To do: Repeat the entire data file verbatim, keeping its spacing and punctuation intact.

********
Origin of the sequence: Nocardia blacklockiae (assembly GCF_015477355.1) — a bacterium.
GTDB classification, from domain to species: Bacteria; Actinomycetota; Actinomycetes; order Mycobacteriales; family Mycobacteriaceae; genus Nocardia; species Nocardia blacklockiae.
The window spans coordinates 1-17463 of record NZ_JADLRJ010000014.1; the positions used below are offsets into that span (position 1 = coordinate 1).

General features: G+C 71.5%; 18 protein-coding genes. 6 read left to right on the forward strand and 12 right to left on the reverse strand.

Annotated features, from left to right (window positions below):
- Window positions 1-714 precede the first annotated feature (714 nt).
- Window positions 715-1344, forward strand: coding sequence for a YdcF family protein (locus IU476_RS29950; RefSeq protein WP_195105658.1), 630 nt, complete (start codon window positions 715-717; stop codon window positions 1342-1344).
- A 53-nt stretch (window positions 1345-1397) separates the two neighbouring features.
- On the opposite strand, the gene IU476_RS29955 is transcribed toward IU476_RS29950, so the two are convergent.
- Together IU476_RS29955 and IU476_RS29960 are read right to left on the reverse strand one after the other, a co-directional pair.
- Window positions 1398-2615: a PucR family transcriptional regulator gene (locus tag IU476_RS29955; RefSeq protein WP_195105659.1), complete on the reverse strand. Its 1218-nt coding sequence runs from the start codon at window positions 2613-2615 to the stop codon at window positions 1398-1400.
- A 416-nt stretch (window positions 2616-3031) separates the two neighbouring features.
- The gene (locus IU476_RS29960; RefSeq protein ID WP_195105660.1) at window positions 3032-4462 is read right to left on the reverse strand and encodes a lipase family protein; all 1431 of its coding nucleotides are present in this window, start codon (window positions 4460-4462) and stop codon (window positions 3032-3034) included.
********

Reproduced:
Origin of the sequence: Nocardia blacklockiae (assembly GCF_015477355.1) — a bacterium.
GTDB classification, from domain to species: Bacteria; Actinomycetota; Actinomycetes; order Mycobacteriales; family Mycobacteriaceae; genus Nocardia; species Nocardia blacklockiae.
The window spans coordinates 1-17463 of record NZ_JADLRJ010000014.1; the positions used below are offsets into that span (position 1 = coordinate 1).

General features: G+C 71.5%; 18 protein-coding genes. 6 read left to right on the forward strand and 12 right to left on the reverse strand.

Annotated features, from left to right (window positions below):
- Window positions 1-714 precede the first annotated feature (714 nt).
- Window positions 715-1344, forward strand: coding sequence for a YdcF family protein (locus IU476_RS29950; RefSeq protein WP_195105658.1), 630 nt, complete (start codon window positions 715-717; stop codon window positions 1342-1344).
- A 53-nt stretch (window positions 1345-1397) separates the two neighbouring features.
- On the opposite strand, the gene IU476_RS29955 is transcribed toward IU476_RS29950, so the two are convergent.
- Together IU476_RS29955 and IU476_RS29960 are read right to left on the reverse strand one after the other, a co-directional pair.
- Window positions 1398-2615: a PucR family transcriptional regulator gene (locus tag IU476_RS29955; RefSeq protein WP_195105659.1), complete on the reverse strand. Its 1218-nt coding sequence runs from the start codon at window positions 2613-2615 to the stop codon at window positions 1398-1400.
- A 416-nt stretch (window positions 2616-3031) separates the two neighbouring features.
- The gene (locus IU476_RS29960; RefSeq protein ID WP_195105660.1) at window positions 3032-4462 is read right to left on the reverse strand and encodes a lipase family protein; all 1431 of its coding nucleotides are present in this window, start codon (window positions 4460-4462) and stop codon (window positions 3032-3034) included.